July 5, 2013
This version of linguine with clams takes pasta to the sublime

clams.JPGPasta comes in a delightful array of shapes, sizes and names, from the familiar (rigatoni, lasagna) to the obscure (maltagliati, sorprese lisce).

Linguine means "little tongues" in English, and is a go-to in Genoa and the Liguria region of coastal Italy, food experts tell us. When teamed with clams and white sauce to make "linguine alle vongole," the flat spaghetti-looking pasta becomes sublime.

We found a marvelous version at Piatti Ristorante in Sacramento, where a starter bowl is $13, the entree is $18.

Steaming-hot al dente linguine is covered in a silken, complex sauce and topped with plump, briny clams in the shell. Add some grated cheese. Flavors and textures explode with each forkful, as a touch of heat lingers in the background. How good was it? My lunch pal went with a Margherita pizza, and we ended up dipping the leftover pizza crust into the leftover clam sauce.

We asked executive chef Lance Carlini to disassemble the dish:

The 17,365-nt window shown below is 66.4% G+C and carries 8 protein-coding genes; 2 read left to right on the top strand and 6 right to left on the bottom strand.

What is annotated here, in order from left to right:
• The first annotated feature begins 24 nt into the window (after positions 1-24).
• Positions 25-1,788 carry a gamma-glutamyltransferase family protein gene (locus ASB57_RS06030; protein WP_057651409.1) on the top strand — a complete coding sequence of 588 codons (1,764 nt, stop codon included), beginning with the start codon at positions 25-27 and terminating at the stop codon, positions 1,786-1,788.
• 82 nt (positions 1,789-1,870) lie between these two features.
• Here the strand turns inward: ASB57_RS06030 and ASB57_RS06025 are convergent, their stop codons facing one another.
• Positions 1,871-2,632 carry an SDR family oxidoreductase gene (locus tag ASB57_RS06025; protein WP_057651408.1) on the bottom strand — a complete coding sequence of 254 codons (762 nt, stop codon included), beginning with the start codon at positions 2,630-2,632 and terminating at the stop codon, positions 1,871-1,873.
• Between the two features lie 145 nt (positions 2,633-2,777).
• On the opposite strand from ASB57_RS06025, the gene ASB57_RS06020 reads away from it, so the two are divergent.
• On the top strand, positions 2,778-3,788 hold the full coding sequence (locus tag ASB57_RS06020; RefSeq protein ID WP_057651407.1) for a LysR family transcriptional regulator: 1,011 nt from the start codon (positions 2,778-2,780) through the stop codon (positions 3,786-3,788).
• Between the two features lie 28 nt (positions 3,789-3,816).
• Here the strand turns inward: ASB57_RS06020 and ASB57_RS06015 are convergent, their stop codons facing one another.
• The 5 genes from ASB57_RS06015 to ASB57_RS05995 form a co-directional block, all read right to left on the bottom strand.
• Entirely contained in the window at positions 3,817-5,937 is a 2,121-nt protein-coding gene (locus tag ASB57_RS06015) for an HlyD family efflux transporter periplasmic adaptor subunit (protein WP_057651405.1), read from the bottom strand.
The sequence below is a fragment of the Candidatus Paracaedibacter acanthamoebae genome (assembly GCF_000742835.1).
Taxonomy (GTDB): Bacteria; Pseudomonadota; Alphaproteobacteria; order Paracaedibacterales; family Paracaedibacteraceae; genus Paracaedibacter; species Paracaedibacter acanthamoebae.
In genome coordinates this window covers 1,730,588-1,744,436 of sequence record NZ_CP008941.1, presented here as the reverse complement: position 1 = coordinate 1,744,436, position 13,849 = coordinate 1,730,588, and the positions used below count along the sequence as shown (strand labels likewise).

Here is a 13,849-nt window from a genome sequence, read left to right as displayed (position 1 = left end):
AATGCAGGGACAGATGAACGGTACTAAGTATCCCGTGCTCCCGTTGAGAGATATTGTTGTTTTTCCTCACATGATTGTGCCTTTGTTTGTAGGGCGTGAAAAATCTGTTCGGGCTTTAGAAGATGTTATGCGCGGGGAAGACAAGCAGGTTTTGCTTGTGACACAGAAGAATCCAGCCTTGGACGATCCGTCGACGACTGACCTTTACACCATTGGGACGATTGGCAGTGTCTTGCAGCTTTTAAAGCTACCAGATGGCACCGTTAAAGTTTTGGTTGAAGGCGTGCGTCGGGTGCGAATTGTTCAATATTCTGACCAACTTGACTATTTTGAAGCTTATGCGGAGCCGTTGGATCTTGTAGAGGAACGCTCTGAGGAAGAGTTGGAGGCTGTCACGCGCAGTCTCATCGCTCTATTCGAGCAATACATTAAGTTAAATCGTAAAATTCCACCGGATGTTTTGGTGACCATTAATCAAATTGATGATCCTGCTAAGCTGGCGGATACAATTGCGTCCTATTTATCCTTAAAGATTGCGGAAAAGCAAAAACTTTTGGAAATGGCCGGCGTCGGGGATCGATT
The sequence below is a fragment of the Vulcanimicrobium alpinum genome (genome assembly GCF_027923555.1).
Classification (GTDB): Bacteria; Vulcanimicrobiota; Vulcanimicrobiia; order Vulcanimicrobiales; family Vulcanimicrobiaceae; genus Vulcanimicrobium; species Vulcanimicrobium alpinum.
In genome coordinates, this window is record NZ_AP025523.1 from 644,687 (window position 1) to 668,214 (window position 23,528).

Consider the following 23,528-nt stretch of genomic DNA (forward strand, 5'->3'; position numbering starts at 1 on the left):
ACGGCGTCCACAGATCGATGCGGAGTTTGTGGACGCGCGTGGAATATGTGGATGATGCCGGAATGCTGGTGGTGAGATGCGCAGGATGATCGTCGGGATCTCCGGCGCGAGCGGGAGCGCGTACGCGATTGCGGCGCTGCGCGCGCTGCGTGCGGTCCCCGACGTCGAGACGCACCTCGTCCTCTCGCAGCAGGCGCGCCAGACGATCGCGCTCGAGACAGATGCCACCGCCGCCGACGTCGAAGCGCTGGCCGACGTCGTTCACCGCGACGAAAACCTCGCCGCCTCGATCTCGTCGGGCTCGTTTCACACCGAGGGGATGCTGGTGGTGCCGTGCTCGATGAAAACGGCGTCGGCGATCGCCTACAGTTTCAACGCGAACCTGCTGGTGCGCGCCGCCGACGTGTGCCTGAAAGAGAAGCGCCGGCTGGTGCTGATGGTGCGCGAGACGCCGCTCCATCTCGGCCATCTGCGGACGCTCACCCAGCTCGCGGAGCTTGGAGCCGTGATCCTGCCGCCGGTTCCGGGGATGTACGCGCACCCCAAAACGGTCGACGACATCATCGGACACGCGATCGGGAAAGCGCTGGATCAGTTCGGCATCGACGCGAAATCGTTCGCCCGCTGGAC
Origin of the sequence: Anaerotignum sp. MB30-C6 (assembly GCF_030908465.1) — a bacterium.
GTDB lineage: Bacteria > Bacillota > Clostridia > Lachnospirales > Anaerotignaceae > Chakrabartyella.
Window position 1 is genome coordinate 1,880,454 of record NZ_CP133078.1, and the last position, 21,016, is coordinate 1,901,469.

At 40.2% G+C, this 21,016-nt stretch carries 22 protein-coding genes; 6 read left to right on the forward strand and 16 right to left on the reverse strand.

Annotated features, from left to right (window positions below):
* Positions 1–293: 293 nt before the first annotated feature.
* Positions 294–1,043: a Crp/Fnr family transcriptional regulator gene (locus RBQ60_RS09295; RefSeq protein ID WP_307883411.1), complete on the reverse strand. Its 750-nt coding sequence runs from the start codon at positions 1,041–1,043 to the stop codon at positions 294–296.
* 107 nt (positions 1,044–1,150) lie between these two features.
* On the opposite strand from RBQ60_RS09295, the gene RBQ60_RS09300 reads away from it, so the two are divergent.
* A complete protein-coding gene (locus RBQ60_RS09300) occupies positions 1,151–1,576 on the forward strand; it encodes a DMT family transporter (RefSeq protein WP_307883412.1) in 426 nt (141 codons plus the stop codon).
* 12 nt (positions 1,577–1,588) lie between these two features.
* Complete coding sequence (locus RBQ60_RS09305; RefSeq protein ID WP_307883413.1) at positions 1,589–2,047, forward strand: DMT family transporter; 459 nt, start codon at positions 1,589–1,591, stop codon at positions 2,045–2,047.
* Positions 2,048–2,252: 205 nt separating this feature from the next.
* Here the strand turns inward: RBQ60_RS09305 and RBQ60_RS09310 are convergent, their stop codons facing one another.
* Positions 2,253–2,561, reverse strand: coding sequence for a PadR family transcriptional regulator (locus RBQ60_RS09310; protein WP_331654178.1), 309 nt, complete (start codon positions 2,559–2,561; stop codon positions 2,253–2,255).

The sauce: The fragrant creation is a luscious mix of Parmesan broth, white wine, preserved Meyer lemon, lemon juice, garlic, tomato, herbs, butter and white wine, finished with olive oil-cured Calabrian chile peppers, he explained.

The house-made Parmesan broth is based on the rinds from the 75 pounds of the Parmigiano-Reggiano cheese the restaurant uses each week. Typically, the rinds are cooked in water with olive oil, caramelized onion, garlic, aromatic herbs and other ingredients.

The clams: "We use littleneck clams because they stand up to the heat a little better than Manila clams, and they're bigger," Carlini said.

The pasta: "It's made in-house. The key is the organic eggs we use, from Vega Farms near Davis. We get them less than 24 hours after they're laid. The yolks are super-orange."

This is one of the better pasta dishes we've found in our excursions. Get it at Piatti in the Pavilions center, just off Fair Oaks Boulevard and just east of Howe Avenue; (916) 649-8885,

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